For example, the last song on the album, “51st St Śavasana”: When you’re lying there, that’s the resting pose and it’s actually translated as corpse pose—speaking of the dark side (laughs)— and all kinds of things go through your head so there’s parts where it’s really jumpy and nervous and then at the end, there is this long, cooldown and maybe you’re beginning to feel some of that tranquility. That’s what I was trying to get at in that music. Hopefully, that does translate to the stage. I study karate, too, and I studied a form called Goju-Ryu, meaning hard-soft. In my performance, I want to have that kind of thing where it’s not clobbering you on the head all the time; there’s some serenity in there but it’s also translating the greatness of the world. 

Ivan Nahem and ex->tension Crawling Through Grass, Arguably Records 2022

Do you want the listener to have a cathartic experience listening to the music? An uneasy experience? It sounds like a little bit of both. 

In terms of performance that’s really true. I think the original Trojan or Greek plays were a lot about going through that uneasiness and then finding a catharsis through it. We’ve gone through this really intense experience and where  we’ve come out. That’s what I want to try to give the listener and the viewer.

 

You have many collaborators on Crawling Through Grass, many of whom you’ve been playing with for decades, your brother Andrew, Gregg Bielski, Marc C of Live Skull and Norman Westberg of Swans, amongst others. Did they send you their random parts and you pieced everything together to create cohesive compositions? The recording gives that kind of vibe. 

You’re almost completely dead on (laughing). That’s how a lot of it happened. I would say the one exception was I said to my brother, “Can you come up with some guitar stuff that is along these lines?” He’s not into yoga or that sort of thing but he said, “Well, okay. I’ll give it a shot.” Then he gave me the basic tracks for “The Exaltation of Nothing,” so I’m almost ancillary on that song. I gave it some more backbone, I rearranged some of it and I put in little flourishes. On the other songs it was the opposite: I did the basic tracks, I gave them to friends such as Norman who I played with in Swans and Mark C who I played with a long time ago in what became Live Skull. Jon Fried is one of my best friends in the world and he makes completely different music than me in The Cucumbers. We got to know each other over the years. So there were all these collaborations, Gregg Bielski, a musician in Poland, Jadwiga Taba, and then I did some field recordings of my wife. She was very reluctant but I convinced her that I could use them on the record (laughing).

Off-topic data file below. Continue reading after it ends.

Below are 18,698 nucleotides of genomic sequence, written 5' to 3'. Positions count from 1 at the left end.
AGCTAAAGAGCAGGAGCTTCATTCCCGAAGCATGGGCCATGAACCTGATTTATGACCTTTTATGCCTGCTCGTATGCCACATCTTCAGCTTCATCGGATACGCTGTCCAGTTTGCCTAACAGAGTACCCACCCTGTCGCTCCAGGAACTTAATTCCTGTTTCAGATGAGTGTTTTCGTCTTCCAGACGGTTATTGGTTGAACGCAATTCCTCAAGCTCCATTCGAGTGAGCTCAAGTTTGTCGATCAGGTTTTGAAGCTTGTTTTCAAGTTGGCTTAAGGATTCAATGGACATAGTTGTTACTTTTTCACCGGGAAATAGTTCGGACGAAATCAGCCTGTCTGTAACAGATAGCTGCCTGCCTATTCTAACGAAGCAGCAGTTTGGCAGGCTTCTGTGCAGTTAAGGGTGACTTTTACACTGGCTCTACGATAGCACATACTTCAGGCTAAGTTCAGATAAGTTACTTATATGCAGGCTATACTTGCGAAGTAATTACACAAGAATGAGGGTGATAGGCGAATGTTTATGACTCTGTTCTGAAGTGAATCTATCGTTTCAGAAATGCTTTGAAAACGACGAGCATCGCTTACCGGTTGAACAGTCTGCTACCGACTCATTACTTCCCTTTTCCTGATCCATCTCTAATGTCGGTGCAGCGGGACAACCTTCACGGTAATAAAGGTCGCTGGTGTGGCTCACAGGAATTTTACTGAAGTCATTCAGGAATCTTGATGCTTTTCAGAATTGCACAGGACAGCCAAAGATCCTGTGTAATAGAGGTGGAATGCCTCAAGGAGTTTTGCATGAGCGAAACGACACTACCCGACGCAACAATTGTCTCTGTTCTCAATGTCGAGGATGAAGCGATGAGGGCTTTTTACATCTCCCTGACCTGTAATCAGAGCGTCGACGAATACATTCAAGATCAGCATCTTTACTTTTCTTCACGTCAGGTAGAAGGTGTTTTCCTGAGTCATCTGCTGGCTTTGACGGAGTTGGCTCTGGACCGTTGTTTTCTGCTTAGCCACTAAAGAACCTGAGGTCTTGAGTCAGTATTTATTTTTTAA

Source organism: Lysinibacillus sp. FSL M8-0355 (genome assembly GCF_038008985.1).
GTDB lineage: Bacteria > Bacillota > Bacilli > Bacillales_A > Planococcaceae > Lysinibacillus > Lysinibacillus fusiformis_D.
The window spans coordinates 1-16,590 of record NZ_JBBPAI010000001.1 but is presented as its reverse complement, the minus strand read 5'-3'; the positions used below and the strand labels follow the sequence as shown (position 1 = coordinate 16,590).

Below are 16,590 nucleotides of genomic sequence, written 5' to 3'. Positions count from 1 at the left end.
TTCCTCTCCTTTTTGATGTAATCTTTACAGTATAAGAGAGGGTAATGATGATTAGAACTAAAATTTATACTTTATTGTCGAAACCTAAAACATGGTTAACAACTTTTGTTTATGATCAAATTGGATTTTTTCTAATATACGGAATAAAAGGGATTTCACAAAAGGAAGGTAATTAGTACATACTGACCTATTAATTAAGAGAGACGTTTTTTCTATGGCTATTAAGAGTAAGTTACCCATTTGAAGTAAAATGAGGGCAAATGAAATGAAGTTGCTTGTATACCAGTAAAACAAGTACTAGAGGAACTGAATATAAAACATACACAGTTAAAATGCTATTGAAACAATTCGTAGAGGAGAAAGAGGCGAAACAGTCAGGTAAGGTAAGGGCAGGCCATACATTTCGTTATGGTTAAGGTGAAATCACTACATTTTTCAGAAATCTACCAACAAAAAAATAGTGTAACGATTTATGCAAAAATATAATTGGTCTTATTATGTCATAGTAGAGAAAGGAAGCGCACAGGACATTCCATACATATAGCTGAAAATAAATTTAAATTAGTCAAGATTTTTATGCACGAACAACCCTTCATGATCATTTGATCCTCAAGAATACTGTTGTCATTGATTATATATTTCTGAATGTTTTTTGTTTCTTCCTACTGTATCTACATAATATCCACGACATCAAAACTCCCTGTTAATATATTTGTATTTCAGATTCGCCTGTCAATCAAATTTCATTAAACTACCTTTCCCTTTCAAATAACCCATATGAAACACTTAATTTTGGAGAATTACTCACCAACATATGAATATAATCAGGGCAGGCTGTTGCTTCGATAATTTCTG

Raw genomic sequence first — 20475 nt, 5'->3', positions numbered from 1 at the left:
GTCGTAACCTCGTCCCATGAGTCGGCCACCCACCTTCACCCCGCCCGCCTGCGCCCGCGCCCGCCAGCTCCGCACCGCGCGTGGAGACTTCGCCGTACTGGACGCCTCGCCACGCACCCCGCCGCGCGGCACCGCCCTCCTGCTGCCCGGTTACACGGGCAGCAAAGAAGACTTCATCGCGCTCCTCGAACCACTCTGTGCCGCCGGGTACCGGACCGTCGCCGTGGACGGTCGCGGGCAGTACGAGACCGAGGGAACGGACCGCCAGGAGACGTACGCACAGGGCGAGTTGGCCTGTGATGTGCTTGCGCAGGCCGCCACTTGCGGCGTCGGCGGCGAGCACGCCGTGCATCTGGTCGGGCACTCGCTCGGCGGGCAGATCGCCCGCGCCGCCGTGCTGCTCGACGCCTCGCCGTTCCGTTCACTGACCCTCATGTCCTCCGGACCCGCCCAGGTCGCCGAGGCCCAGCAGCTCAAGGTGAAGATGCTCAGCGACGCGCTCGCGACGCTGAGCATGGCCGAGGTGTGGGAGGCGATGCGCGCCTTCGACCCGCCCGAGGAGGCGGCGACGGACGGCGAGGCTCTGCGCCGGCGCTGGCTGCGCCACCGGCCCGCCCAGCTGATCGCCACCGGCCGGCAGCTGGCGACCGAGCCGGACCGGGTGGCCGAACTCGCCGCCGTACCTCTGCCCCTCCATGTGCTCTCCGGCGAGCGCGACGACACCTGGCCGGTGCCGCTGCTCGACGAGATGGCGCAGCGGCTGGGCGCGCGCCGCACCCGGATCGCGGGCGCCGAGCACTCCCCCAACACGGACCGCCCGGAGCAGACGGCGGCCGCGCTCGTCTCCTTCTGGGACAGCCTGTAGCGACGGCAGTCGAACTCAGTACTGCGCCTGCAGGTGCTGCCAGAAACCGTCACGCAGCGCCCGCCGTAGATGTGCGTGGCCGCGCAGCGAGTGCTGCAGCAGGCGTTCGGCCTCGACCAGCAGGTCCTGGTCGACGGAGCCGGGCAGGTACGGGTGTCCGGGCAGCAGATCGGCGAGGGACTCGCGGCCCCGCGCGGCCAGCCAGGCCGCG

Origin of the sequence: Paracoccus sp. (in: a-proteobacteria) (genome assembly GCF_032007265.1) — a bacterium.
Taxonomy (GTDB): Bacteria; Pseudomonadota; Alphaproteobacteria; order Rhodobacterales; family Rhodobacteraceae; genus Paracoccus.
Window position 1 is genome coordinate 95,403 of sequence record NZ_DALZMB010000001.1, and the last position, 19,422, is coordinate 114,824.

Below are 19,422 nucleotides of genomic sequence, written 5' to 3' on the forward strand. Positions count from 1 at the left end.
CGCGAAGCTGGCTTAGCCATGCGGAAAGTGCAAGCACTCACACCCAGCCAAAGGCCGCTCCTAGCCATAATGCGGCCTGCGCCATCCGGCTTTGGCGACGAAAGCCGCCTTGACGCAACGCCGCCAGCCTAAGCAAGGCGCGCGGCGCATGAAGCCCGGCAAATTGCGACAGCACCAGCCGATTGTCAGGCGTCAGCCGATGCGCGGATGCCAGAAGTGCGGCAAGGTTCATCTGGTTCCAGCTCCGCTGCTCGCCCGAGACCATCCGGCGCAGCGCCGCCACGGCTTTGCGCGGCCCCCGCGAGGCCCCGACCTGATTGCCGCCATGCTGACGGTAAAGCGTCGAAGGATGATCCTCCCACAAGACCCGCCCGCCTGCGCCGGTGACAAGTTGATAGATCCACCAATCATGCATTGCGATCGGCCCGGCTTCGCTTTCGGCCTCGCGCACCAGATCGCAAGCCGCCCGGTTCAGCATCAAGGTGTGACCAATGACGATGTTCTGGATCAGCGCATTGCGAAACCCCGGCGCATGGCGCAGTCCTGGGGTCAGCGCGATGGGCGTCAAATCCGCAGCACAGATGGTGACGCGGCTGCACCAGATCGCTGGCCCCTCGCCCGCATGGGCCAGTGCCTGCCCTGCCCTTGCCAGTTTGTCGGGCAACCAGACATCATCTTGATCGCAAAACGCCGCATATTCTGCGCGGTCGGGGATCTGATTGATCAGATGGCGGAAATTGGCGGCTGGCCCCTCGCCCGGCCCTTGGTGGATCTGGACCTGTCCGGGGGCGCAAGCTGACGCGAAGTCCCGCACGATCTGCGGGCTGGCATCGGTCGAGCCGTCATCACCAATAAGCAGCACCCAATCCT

How much of Crawling Through Grass was built as composed pieces and how much was improvised?

You know, you have a lot of different ways of working and over the years I’ve developed a lot. I really started out as… I was pretty much told I didn’t have any musical talent. I began as a poet and a writer and you sit down, you have a blank piece of paper and stuff is in your mind or you have an idea. One thing that was really different from the past working with Ritual Tension was I wrote some of the songs on guitar but most of them were written by Mark or Andrew and then I would sing over that. But, here, because of the fact that for many years I stayed away from learning about music, now I’m really jamming on that. I’m trying to learn everything I can and there’s nothing wrong with being musical and knowing what you’re doing (laughing). 

 

How have you been consuming all this newfound musical knowledge? 

One of the songs that I’m going to use in the live show I didn’t use on the record because it was more lyric-based. I did an Ableton Live tutorial. Some guy was giving a tutorial of like “make one song in an hour and thirty minutes.” It took me a week to get through the tutorial. But at the end I took all those elements and I tried to work them into my own viewpoint. So, I had a melody and basic structures. There’s all kinds of ways to write this stuff. But, yeah, sometimes it’s just jamming around on it on an instrument that sounds good. With “The Sea, The Beach, The Jungle,” I have Syrian Jewish heritage on my dad’s side, so I heard a lot of Arabic music when I was young. In fact my cousin Beth Bahia Cohen
plays world music on numerous instruments, she can play the authentic
music, but I thought, “Okay, what was my knowledge if I took an Arabic scale and worked with it? What would I come up with?” Those tunes are deeply buried in me. I have some claim on them so I wanted to see what I could do with that. I know how the violins come in and that sort of stuff. That was really fun to work with. That’s just another way of saying, “Okay, I’ll take a scale and see what I can do with it.” 

 

Gregg Bielski plays on Crawling Through Grass and you and him have developed a musical rapport in ex->tension over the last several years. I think the story goes that he was a Ritual Tension super-fan?

Being a fan, he wanted to do the Ritual Tension page on Facebook and so I helped him out with that. Then he had the idea of me doing these soundscapes. He’s a noise artist in Pittsburgh and he says, “Do you want to put some words to this?” Then I got involved in it and I wanted to make it more musical and stuff. That’s how that happened then we met up and we played together.